Comprehensive Oculometric Behavioral Response Assessment (COBRA) is a NASA-patented technology to assess dynamic vision, by measuring various aspects of an observer's ability to perceive and track motion, consisting of two different types of movement: smooth pursuit and saccades. Smooth pursuit moves the eye to stabilize the moving image of a target object on the retina, and saccades quickly flick the eye to place the image of a target object on the central portion of the retina. This test delivers some well-known, long-standing metrics from oculomotor physiology as well as more recently-developed tracking metrics, summarizing the coordination between smooth pursuit and saccadic eye movements, and signal-to-noise properties of several dimensions of motion perception.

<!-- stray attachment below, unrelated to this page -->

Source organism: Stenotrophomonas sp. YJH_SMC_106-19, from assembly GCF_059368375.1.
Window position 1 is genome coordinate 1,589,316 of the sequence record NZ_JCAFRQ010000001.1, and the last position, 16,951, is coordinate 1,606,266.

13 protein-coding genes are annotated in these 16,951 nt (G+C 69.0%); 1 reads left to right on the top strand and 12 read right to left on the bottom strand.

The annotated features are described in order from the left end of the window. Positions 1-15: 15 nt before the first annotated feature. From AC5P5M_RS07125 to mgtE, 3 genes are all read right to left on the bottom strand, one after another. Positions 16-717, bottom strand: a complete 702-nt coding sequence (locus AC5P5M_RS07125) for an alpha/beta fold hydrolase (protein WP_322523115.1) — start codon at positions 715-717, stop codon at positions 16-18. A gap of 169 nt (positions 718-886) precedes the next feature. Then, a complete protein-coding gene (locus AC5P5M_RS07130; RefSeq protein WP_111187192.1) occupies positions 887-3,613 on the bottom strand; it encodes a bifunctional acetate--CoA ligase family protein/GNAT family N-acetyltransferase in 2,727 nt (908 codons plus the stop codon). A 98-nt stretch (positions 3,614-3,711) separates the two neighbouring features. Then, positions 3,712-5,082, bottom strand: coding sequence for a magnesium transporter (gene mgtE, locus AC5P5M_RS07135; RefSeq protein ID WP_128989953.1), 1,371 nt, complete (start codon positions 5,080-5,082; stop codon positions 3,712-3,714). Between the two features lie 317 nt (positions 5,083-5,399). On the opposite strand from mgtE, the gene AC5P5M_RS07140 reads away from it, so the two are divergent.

At a basic level, COBRA is similar to other well-known assessments that use eye movements to assess brain health in the field (field sobriety test, the Military Acute Concussion Evaluation: MACE), and in the clinic (gross neurological examination). Whereas these assessments can detect gross signs of sensorimotor impairment visible to the naked eye, COBRA delivers quantitative metrics measured with neuroFit's ONE device.
Latency measures the elapsed time between the appearance of a moving stimulus and the tracking response.
Acceleration measures how quickly the eye starts to move during the initial response. Is it sluggish or zippy?
Gain measures how well the eye matches target speed.
Speed responsiveness measures how well the observer responds to differences in target speed.
Proportion smooth measures how much of the tracking movement consists of smooth pursuit.
Catch-up saccade amplitude measures the size of the corrections the eye makes during tracking.
Direction noise measures variability in the observer's perception of direction.
Speed noise measures variability in the observer's perception of speed.